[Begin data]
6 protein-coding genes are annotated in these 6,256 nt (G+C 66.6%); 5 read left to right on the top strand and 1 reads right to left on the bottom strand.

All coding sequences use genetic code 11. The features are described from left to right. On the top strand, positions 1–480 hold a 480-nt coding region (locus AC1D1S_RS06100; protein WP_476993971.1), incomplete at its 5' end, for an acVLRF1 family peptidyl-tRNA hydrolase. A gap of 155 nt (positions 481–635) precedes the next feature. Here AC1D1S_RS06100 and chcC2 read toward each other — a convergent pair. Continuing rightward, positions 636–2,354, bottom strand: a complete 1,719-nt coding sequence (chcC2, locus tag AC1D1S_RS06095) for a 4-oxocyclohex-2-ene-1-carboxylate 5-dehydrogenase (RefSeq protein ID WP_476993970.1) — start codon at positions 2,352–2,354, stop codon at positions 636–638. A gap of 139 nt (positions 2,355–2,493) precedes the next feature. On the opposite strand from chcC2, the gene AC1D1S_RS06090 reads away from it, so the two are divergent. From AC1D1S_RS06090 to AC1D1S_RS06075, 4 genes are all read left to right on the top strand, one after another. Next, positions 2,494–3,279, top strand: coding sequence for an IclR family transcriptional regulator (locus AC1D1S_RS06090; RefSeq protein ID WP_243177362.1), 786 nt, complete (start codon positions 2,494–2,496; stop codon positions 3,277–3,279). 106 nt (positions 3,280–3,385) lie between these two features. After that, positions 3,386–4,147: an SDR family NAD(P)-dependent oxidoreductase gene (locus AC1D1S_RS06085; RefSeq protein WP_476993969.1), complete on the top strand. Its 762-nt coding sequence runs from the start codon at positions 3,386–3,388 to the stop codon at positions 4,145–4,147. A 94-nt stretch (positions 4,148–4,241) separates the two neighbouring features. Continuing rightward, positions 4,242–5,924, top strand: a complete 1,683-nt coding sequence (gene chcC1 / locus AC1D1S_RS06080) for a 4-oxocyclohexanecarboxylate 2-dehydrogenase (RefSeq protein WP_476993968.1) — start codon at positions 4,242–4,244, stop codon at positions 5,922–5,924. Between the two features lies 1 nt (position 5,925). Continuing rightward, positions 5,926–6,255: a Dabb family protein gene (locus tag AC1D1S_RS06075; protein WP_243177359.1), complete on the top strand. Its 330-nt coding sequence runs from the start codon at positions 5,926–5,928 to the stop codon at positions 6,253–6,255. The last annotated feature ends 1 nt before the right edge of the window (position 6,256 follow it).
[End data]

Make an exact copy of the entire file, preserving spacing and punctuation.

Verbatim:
6 protein-coding genes are annotated in these 6,256 nt (G+C 66.6%); 5 read left to right on the top strand and 1 reads right to left on the bottom strand.

All coding sequences use genetic code 11. The features are described from left to right. On the top strand, positions 1–480 hold a 480-nt coding region (locus AC1D1S_RS06100; protein WP_476993971.1), incomplete at its 5' end, for an acVLRF1 family peptidyl-tRNA hydrolase. A gap of 155 nt (positions 481–635) precedes the next feature. Here AC1D1S_RS06100 and chcC2 read toward each other — a convergent pair. Continuing rightward, positions 636–2,354, bottom strand: a complete 1,719-nt coding sequence (chcC2, locus tag AC1D1S_RS06095) for a 4-oxocyclohex-2-ene-1-carboxylate 5-dehydrogenase (RefSeq protein ID WP_476993970.1) — start codon at positions 2,352–2,354, stop codon at positions 636–638. A gap of 139 nt (positions 2,355–2,493) precedes the next feature. On the opposite strand from chcC2, the gene AC1D1S_RS06090 reads away from it, so the two are divergent. From AC1D1S_RS06090 to AC1D1S_RS06075, 4 genes are all read left to right on the top strand, one after another. Next, positions 2,494–3,279, top strand: coding sequence for an IclR family transcriptional regulator (locus AC1D1S_RS06090; RefSeq protein ID WP_243177362.1), 786 nt, complete (start codon positions 2,494–2,496; stop codon positions 3,277–3,279). 106 nt (positions 3,280–3,385) lie between these two features. After that, positions 3,386–4,147: an SDR family NAD(P)-dependent oxidoreductase gene (locus AC1D1S_RS06085; RefSeq protein WP_476993969.1), complete on the top strand. Its 762-nt coding sequence runs from the start codon at positions 3,386–3,388 to the stop codon at positions 4,145–4,147. A 94-nt stretch (positions 4,148–4,241) separates the two neighbouring features. Continuing rightward, positions 4,242–5,924, top strand: a complete 1,683-nt coding sequence (gene chcC1 / locus AC1D1S_RS06080) for a 4-oxocyclohexanecarboxylate 2-dehydrogenase (RefSeq protein WP_476993968.1) — start codon at positions 4,242–4,244, stop codon at positions 5,922–5,924. Between the two features lies 1 nt (position 5,925). Continuing rightward, positions 5,926–6,255: a Dabb family protein gene (locus tag AC1D1S_RS06075; protein WP_243177359.1), complete on the top strand. Its 330-nt coding sequence runs from the start codon at positions 5,926–5,928 to the stop codon at positions 6,253–6,255. The last annotated feature ends 1 nt before the right edge of the window (position 6,256 follow it).